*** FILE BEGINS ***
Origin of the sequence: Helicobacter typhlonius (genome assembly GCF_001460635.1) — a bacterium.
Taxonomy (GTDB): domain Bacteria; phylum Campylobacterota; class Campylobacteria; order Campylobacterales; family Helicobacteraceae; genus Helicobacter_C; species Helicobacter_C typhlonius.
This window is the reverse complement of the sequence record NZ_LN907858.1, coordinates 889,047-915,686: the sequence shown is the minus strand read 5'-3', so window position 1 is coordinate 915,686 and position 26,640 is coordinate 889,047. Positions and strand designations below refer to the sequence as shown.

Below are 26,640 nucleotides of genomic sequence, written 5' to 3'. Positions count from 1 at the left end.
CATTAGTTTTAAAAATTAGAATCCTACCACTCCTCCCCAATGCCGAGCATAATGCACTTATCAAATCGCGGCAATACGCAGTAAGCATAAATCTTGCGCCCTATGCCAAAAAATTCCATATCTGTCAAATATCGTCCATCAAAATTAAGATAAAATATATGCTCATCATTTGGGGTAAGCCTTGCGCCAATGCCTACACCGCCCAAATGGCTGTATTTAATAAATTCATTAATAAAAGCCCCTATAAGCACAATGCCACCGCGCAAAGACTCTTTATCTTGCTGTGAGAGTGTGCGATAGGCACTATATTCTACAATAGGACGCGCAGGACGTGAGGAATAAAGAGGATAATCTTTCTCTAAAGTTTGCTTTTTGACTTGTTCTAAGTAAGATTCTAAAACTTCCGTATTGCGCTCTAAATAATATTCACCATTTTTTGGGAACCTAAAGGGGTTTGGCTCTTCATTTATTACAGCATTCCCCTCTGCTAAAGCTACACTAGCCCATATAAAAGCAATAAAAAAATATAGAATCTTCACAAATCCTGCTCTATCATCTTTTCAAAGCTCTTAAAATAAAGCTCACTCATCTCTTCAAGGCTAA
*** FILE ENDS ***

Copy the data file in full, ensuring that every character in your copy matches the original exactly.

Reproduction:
Origin of the sequence: Helicobacter typhlonius (genome assembly GCF_001460635.1) — a bacterium.
Taxonomy (GTDB): domain Bacteria; phylum Campylobacterota; class Campylobacteria; order Campylobacterales; family Helicobacteraceae; genus Helicobacter_C; species Helicobacter_C typhlonius.
This window is the reverse complement of the sequence record NZ_LN907858.1, coordinates 889,047-915,686: the sequence shown is the minus strand read 5'-3', so window position 1 is coordinate 915,686 and position 26,640 is coordinate 889,047. Positions and strand designations below refer to the sequence as shown.

Below are 26,640 nucleotides of genomic sequence, written 5' to 3'. Positions count from 1 at the left end.
CATTAGTTTTAAAAATTAGAATCCTACCACTCCTCCCCAATGCCGAGCATAATGCACTTATCAAATCGCGGCAATACGCAGTAAGCATAAATCTTGCGCCCTATGCCAAAAAATTCCATATCTGTCAAATATCGTCCATCAAAATTAAGATAAAATATATGCTCATCATTTGGGGTAAGCCTTGCGCCAATGCCTACACCGCCCAAATGGCTGTATTTAATAAATTCATTAATAAAAGCCCCTATAAGCACAATGCCACCGCGCAAAGACTCTTTATCTTGCTGTGAGAGTGTGCGATAGGCACTATATTCTACAATAGGACGCGCAGGACGTGAGGAATAAAGAGGATAATCTTTCTCTAAAGTTTGCTTTTTGACTTGTTCTAAGTAAGATTCTAAAACTTCCGTATTGCGCTCTAAATAATATTCACCATTTTTTGGGAACCTAAAGGGGTTTGGCTCTTCATTTATTACAGCATTCCCCTCTGCTAAAGCTACACTAGCCCATATAAAAGCAATAAAAAAATATAGAATCTTCACAAATCCTGCTCTATCATCTTTTCAAAGCTCTTAAAATAAAGCTCACTCATCTCTTCAAGGCTAA